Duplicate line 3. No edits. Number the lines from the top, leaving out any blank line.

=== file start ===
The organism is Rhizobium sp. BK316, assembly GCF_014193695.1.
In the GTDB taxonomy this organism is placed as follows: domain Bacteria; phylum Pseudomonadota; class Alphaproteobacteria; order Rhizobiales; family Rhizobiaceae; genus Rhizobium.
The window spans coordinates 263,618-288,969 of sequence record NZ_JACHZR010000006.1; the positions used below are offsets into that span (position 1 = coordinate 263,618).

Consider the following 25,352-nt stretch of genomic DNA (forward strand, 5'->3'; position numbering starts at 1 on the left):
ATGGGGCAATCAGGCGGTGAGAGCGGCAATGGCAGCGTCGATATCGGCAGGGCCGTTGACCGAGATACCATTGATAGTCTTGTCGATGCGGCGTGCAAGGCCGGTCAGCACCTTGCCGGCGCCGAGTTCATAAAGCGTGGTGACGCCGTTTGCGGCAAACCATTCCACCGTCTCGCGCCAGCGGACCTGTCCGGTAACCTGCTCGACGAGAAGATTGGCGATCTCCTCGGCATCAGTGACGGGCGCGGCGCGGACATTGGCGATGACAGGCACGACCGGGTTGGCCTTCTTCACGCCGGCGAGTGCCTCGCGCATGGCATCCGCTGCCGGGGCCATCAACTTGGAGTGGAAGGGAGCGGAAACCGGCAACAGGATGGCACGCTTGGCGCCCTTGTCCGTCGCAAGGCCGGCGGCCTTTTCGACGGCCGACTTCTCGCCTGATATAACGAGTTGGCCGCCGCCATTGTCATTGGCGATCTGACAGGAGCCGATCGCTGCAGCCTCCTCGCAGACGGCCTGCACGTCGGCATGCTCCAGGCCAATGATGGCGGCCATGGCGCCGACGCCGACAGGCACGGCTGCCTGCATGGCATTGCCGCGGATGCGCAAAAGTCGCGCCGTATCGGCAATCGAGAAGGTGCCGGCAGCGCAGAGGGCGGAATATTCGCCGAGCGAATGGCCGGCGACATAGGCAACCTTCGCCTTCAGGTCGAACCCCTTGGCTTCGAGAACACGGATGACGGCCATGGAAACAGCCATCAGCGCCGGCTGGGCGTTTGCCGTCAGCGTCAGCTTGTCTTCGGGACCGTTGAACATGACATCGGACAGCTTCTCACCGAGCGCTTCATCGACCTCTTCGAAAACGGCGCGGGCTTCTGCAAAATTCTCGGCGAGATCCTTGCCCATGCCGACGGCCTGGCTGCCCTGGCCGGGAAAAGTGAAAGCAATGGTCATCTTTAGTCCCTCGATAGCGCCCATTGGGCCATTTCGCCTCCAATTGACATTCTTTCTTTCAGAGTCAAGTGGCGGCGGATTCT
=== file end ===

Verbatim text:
The window spans coordinates 263,618-288,969 of sequence record NZ_JACHZR010000006.1; the positions used below are offsets into that span (position 1 = coordinate 263,618).